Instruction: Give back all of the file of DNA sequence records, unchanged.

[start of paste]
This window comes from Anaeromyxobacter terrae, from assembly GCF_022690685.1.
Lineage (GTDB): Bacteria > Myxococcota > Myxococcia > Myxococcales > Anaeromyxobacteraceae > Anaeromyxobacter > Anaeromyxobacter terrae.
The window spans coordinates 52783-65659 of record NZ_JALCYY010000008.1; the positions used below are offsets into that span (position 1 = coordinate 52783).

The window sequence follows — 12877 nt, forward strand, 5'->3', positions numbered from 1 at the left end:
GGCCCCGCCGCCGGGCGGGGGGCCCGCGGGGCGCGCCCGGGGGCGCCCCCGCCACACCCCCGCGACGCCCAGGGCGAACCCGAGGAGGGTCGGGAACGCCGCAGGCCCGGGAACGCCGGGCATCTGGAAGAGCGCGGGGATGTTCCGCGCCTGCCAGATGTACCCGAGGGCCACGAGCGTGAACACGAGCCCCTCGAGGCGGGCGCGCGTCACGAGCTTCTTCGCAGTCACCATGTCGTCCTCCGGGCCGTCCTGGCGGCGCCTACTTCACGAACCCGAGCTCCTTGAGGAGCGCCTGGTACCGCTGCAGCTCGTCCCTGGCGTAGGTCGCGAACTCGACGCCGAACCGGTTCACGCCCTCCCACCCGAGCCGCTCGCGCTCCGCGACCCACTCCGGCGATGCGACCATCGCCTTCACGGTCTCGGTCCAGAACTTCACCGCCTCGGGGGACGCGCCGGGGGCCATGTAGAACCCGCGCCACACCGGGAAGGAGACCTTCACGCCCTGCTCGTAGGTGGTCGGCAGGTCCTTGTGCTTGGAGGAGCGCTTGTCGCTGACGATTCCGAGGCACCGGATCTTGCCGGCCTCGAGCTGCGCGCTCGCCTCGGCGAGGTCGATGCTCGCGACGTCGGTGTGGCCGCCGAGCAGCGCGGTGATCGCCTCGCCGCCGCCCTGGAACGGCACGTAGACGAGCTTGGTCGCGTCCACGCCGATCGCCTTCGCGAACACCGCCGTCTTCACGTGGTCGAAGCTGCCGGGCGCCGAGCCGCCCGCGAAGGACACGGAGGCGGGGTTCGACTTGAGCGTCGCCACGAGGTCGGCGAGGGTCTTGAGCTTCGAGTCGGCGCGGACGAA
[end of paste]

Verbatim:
This window comes from Anaeromyxobacter terrae, from assembly GCF_022690685.1.
Lineage (GTDB): Bacteria > Myxococcota > Myxococcia > Myxococcales > Anaeromyxobacteraceae > Anaeromyxobacter > Anaeromyxobacter terrae.
The window spans coordinates 52783-65659 of record NZ_JALCYY010000008.1; the positions used below are offsets into that span (position 1 = coordinate 52783).

The window sequence follows — 12877 nt, forward strand, 5'->3', positions numbered from 1 at the left end:
GGCCCCGCCGCCGGGCGGGGGGCCCGCGGGGCGCGCCCGGGGGCGCCCCCGCCACACCCCCGCGACGCCCAGGGCGAACCCGAGGAGGGTCGGGAACGCCGCAGGCCCGGGAACGCCGGGCATCTGGAAGAGCGCGGGGATGTTCCGCGCCTGCCAGATGTACCCGAGGGCCACGAGCGTGAACACGAGCCCCTCGAGGCGGGCGCGCGTCACGAGCTTCTTCGCAGTCACCATGTCGTCCTCCGGGCCGTCCTGGCGGCGCCTACTTCACGAACCCGAGCTCCTTGAGGAGCGCCTGGTACCGCTGCAGCTCGTCCCTGGCGTAGGTCGCGAACTCGACGCCGAACCGGTTCACGCCCTCCCACCCGAGCCGCTCGCGCTCCGCGACCCACTCCGGCGATGCGACCATCGCCTTCACGGTCTCGGTCCAGAACTTCACCGCCTCGGGGGACGCGCCGGGGGCCATGTAGAACCCGCGCCACACCGGGAAGGAGACCTTCACGCCCTGCTCGTAGGTGGTCGGCAGGTCCTTGTGCTTGGAGGAGCGCTTGTCGCTGACGATTCCGAGGCACCGGATCTTGCCGGCCTCGAGCTGCGCGCTCGCCTCGGCGAGGTCGATGCTCGCGACGTCGGTGTGGCCGCCGAGCAGCGCGGTGATCGCCTCGCCGCCGCCCTGGAACGGCACGTAGACGAGCTTGGTCGCGTCCACGCCGATCGCCTTCGCGAACACCGCCGTCTTCACGTGGTCGAAGCTGCCGGGCGCCGAGCCGCCCGCGAAGGACACGGAGGCGGGGTTCGACTTGAGCGTCGCCACGAGGTCGGCGAGGGTCTTGAGCTTCGAGTCGGCGCGGACGAA